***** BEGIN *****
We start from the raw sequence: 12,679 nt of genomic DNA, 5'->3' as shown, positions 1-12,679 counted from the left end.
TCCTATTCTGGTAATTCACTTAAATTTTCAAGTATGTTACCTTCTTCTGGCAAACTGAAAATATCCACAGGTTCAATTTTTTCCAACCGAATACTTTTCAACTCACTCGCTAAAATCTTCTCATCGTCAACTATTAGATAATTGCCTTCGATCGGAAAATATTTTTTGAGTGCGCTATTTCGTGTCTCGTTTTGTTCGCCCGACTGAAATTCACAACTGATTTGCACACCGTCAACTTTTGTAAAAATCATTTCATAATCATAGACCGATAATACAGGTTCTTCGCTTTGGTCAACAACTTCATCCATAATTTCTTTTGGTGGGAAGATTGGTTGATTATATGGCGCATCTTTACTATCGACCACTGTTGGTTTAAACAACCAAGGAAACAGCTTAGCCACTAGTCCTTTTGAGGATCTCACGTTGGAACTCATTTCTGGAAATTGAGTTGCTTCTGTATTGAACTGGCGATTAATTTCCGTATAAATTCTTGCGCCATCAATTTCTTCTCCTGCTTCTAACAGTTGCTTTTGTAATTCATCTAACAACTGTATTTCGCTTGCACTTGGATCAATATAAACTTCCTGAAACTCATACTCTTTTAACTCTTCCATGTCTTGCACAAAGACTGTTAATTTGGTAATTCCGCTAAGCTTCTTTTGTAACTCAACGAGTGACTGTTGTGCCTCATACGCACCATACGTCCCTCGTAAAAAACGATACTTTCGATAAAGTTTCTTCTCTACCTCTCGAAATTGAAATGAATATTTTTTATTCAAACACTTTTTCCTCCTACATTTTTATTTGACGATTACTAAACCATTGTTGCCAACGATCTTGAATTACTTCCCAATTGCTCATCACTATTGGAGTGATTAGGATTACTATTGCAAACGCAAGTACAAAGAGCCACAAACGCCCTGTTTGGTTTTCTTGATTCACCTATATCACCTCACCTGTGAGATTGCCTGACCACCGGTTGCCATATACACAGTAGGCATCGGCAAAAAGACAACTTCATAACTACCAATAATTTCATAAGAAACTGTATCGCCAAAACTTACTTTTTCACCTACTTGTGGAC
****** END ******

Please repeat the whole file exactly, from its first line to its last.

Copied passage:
We start from the raw sequence: 12,679 nt of genomic DNA, 5'->3' as shown, positions 1-12,679 counted from the left end.
TCCTATTCTGGTAATTCACTTAAATTTTCAAGTATGTTACCTTCTTCTGGCAAACTGAAAATATCCACAGGTTCAATTTTTTCCAACCGAATACTTTTCAACTCACTCGCTAAAATCTTCTCATCGTCAACTATTAGATAATTGCCTTCGATCGGAAAATATTTTTTGAGTGCGCTATTTCGTGTCTCGTTTTGTTCGCCCGACTGAAATTCACAACTGATTTGCACACCGTCAACTTTTGTAAAAATCATTTCATAATCATAGACCGATAATACAGGTTCTTCGCTTTGGTCAACAACTTCATCCATAATTTCTTTTGGTGGGAAGATTGGTTGATTATATGGCGCATCTTTACTATCGACCACTGTTGGTTTAAACAACCAAGGAAACAGCTTAGCCACTAGTCCTTTTGAGGATCTCACGTTGGAACTCATTTCTGGAAATTGAGTTGCTTCTGTATTGAACTGGCGATTAATTTCCGTATAAATTCTTGCGCCATCAATTTCTTCTCCTGCTTCTAACAGTTGCTTTTGTAATTCATCTAACAACTGTATTTCGCTTGCACTTGGATCAATATAAACTTCCTGAAACTCATACTCTTTTAACTCTTCCATGTCTTGCACAAAGACTGTTAATTTGGTAATTCCGCTAAGCTTCTTTTGTAACTCAACGAGTGACTGTTGTGCCTCATACGCACCATACGTCCCTCGTAAAAAACGATACTTTCGATAAAGTTTCTTCTCTACCTCTCGAAATTGAAATGAATATTTTTTATTCAAACACTTTTTCCTCCTACATTTTTATTTGACGATTACTAAACCATTGTTGCCAACGATCTTGAATTACTTCCCAATTGCTCATCACTATTGGAGTGATTAGGATTACTATTGCAAACGCAAGTACAAAGAGCCACAAACGCCCTGTTTGGTTTTCTTGATTCACCTATATCACCTCACCTGTGAGATTGCCTGACCACCGGTTGCCATATACACAGTAGGCATCGGCAAAAAGACAACTTCATAACTACCAATAATTTCATAAGAAACTGTATCGCCAAAACTTACTTTTTCACCTACTTGTGGAC